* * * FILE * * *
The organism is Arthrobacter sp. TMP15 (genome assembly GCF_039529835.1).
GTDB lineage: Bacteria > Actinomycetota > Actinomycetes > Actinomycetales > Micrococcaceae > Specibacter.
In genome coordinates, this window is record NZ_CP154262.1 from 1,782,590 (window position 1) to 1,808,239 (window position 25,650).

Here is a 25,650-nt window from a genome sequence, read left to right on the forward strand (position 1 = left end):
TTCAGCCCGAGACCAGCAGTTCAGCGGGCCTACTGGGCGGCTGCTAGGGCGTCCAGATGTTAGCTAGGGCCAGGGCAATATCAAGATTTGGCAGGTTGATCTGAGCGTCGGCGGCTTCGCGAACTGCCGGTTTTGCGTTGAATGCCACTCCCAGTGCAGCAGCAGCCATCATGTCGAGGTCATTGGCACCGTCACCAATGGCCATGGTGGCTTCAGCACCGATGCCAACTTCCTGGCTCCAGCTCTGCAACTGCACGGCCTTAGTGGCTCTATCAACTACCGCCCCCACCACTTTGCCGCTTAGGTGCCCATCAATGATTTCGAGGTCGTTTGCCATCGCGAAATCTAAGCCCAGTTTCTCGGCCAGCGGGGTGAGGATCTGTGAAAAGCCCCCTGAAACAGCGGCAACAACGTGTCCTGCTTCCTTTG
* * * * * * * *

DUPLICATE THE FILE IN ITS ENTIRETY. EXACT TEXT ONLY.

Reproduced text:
The organism is Arthrobacter sp. TMP15 (genome assembly GCF_039529835.1).
GTDB lineage: Bacteria > Actinomycetota > Actinomycetes > Actinomycetales > Micrococcaceae > Specibacter.
In genome coordinates, this window is record NZ_CP154262.1 from 1,782,590 (window position 1) to 1,808,239 (window position 25,650).

Here is a 25,650-nt window from a genome sequence, read left to right on the forward strand (position 1 = left end):
TTCAGCCCGAGACCAGCAGTTCAGCGGGCCTACTGGGCGGCTGCTAGGGCGTCCAGATGTTAGCTAGGGCCAGGGCAATATCAAGATTTGGCAGGTTGATCTGAGCGTCGGCGGCTTCGCGAACTGCCGGTTTTGCGTTGAATGCCACTCCCAGTGCAGCAGCAGCCATCATGTCGAGGTCATTGGCACCGTCACCAATGGCCATGGTGGCTTCAGCACCGATGCCAACTTCCTGGCTCCAGCTCTGCAACTGCACGGCCTTAGTGGCTCTATCAACTACCGCCCCCACCACTTTGCCGCTTAGGTGCCCATCAATGATTTCGAGGTCGTTTGCCATCGCGAAATCTAAGCCCAGTTTCTCGGCCAGCGGGGTGAGGATCTGTGAAAAGCCCCCTGAAACAGCGGCAACAACGTGTCCTGCTTCCTTTG